Maintaining a cold roof is the best way to prevent the formation of ice dams.
What is an Ice Dam?
Ice dams are the result of heat escaping your home through the attic or ceiling and melting the snow on your roof. This causes water to run down your roof and to then eventually re-freeze at the edge of your roof where it is colder. As this ice builds-up, it causes an “ice dam” which blocks any additional water from being able to drain off of your roof.
Why Are Ice Dams Dangerous?
When the water that would ordinarily run off of your roof becomes trapped behind an ice dam, that pooled-up water begins to back up on the roof as it collects, freezes and expands, causing it to force its way under your roof's shingles. As the process of freezing and thawing continues throughout the warmth of winter days and the cold of winter nights, water is eventually forced into the attic or down onto ceilings and inside walls often causing extensive water damage. In addition to the damage that is caused to your roof and its underlying support structure, ice dams can also lead to rotting wood, moldy insulation, destroyed drywall, electrical damage and stained or ruined carpets.
How to Prevent Ice Dams
Inspect Your Homes Insulation & Stop Air Leaks
Insufficient insulation and air leaks are the primary reason for the formation of ice dams. The best way to prevent ice dams is to maintain a cold roof. Use sufficient insulation in the attic to keep the inside warm air from getting into the attic and warming the roof. Building codes require 12-14” inches of fiberglass or cellulose insulation in the attic, so homeowners should check the depth of insulation in their home. Ensure that any cut-out areas around pipes, vents and ceiling fixtures are sealed with foam or caulk to prevent air leaks. Maintaining a cool, well-ventilated attic space that will not allow the roof to warm up is also a good way to prevent the formation of ice dams.
Remove the Snow from Your Roof
Perhaps the most effective way to prevent the formation of ice dams is to remove any accumulation after each heavy snowfall. If your home has a low-sloped roof, a heavy duty broom can be used to push the snow off your roof. If your house has a steep slope, you might want to use a roof rake instead (which is a scraper designed specifically to remove snow from your rooftop).
Consider Installing a Metal Roof in the Future
While an update like this might not initially be in the home-improvement budget, installing a metal roof on a home in an area prone to heavy snowfall could save you money and hassle in the long term. While ice can still form on a metal roof, the material will not allow water to penetrate into your home, protecting your insulation and ceiling from rot and mold.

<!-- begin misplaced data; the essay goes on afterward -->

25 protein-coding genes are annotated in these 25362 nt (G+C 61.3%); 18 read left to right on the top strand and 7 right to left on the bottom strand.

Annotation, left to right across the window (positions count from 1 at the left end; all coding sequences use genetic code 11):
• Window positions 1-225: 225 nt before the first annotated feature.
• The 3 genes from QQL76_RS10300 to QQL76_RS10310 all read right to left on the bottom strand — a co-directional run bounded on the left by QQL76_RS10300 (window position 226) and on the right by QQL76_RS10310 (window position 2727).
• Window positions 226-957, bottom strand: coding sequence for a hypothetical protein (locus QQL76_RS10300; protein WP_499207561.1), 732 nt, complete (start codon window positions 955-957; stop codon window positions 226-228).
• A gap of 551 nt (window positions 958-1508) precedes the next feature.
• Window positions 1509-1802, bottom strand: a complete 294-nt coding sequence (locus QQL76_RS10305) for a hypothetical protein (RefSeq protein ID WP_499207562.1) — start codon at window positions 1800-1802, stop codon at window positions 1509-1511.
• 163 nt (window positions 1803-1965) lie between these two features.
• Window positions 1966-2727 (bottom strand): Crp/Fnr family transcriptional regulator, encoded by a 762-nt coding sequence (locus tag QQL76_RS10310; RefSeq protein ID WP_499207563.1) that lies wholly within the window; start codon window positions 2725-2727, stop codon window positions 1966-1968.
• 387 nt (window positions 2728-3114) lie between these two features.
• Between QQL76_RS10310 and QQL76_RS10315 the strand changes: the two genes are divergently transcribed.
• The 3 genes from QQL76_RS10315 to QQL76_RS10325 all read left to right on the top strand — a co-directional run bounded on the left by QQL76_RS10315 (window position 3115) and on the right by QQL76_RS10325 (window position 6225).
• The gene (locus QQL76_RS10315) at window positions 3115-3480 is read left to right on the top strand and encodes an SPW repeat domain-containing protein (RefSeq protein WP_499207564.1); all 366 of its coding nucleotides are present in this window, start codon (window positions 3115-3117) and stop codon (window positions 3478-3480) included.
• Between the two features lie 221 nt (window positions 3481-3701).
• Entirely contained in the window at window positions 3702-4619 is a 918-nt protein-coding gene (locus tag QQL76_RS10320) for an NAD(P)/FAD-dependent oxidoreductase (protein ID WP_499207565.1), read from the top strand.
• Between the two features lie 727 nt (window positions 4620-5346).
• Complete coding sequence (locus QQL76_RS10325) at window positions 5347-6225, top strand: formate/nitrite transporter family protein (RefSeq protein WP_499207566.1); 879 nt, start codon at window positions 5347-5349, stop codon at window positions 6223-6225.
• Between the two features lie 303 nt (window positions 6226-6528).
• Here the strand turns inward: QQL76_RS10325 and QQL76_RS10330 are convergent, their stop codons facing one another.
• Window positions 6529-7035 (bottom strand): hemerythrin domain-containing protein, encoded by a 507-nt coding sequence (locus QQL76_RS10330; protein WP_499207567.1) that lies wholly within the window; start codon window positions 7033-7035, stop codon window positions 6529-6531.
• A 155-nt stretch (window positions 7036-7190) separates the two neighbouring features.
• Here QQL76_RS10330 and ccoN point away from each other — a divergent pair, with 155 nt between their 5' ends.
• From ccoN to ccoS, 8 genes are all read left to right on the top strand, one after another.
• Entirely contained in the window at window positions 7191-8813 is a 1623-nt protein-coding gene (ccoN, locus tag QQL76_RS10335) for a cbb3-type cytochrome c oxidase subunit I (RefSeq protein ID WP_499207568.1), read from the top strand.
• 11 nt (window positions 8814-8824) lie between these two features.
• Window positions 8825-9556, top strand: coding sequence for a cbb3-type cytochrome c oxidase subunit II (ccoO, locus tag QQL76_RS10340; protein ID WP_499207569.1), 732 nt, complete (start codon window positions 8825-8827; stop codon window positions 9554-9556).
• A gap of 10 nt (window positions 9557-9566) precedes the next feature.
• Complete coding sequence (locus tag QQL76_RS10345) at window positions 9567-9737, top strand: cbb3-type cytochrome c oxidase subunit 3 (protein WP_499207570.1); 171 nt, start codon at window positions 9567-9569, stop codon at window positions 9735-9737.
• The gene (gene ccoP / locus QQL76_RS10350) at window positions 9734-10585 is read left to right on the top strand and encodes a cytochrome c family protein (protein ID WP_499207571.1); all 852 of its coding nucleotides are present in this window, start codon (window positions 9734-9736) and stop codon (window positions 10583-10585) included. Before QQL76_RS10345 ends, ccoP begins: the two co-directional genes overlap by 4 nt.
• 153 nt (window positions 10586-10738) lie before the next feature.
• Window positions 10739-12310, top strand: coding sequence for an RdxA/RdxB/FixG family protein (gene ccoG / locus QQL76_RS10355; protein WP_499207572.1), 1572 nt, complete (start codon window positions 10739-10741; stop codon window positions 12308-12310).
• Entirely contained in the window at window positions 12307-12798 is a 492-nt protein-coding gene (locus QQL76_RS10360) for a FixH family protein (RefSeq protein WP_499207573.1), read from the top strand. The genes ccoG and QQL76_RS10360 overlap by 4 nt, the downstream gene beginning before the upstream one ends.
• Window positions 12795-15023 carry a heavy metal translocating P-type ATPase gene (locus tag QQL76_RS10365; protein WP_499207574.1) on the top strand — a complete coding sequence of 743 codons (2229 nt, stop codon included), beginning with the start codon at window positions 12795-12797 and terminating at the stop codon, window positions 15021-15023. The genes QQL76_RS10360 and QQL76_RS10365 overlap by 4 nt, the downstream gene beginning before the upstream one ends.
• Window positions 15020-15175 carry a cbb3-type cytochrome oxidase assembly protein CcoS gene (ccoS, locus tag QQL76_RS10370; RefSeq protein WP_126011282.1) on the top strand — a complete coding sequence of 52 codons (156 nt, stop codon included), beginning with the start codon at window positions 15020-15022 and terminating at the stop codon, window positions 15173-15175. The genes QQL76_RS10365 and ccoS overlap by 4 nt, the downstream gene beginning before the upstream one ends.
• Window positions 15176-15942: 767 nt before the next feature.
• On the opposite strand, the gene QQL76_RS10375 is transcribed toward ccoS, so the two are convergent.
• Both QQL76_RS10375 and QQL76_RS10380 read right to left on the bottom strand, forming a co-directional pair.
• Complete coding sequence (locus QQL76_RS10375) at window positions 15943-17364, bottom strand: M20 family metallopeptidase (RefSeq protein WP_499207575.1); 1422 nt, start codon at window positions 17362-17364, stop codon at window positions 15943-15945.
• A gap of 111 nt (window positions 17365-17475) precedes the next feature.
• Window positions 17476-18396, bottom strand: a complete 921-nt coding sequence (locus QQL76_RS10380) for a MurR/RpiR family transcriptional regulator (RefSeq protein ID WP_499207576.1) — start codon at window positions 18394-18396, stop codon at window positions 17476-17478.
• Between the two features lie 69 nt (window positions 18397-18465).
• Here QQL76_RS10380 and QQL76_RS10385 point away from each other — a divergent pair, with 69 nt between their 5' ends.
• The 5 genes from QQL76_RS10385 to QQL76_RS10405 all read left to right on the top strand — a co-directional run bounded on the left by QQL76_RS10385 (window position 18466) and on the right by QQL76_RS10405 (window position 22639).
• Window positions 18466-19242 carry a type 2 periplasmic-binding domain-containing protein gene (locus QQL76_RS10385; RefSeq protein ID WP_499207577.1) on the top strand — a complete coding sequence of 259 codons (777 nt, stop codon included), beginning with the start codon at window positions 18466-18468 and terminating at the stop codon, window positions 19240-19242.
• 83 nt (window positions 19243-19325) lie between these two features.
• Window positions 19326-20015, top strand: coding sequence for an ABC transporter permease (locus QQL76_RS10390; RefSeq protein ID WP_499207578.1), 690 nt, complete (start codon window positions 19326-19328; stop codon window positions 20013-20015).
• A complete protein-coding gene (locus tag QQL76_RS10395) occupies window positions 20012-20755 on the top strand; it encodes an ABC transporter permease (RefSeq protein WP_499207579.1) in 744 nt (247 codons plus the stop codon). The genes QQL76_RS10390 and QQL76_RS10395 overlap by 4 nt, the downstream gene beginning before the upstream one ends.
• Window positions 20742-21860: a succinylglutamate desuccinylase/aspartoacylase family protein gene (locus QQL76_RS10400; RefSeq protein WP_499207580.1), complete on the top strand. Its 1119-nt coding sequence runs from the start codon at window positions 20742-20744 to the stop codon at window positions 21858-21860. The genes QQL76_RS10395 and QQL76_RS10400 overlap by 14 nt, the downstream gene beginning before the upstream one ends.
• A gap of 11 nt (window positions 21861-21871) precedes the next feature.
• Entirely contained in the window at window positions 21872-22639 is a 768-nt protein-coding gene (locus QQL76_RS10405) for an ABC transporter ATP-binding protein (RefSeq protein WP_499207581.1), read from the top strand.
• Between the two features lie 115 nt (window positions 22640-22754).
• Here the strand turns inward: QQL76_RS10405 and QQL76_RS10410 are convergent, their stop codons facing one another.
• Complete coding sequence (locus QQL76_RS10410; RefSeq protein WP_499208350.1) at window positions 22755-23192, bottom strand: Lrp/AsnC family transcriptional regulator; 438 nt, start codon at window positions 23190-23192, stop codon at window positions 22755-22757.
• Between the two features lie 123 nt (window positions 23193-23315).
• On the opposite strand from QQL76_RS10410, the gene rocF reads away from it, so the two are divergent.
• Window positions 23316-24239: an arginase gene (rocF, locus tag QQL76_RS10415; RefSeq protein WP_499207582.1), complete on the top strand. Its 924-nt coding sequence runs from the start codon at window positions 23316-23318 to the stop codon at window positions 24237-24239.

|Sources of heat leakage into the attic that should be addressed include the following: |
» Ceiling light fixtures.
» All plumbing and heating penetrations.
» Attic hatches and pull-down stairs.
» Dropped ceilings over bathtubs, closets and cabinets, and kitchen soffits.
» Where walls aren't completely sealed (attic stairways, interior partition walls, etc).
» Electrical and phone cables, electrical boxes and fan housings, such as exhaust fans.
|What to do if you get an Ice Dam: |
» If you see water staining a wall or ceiling where there is snow on the roof above it, act quickly to avoid extensive damage.
» Hire a contractor to carefully remove most of the snow from the roof above the ice dam.
» Have the contractor create one or two grooves in the ice dam to allow the pooling water behind the ice dam to drain off. These grooves should go down to the actual roofing as damage to the roof may occur. If required, the contractor can use heat tape in the groove on a temporary basis to keep the groove from re-freezing closed.
» Do not chop or chip away the ice of an ice dam, as the roof shingles can be damaged.
» Do not use salt or calcium chloride to melt snow on a roof, as these chemicals are very corrosive.
Take preventative measures to ensure that your home's infrastructure is protected from ice dams- which will protect the investment you've made in your home, as well as your family's safety, security and peace of mind.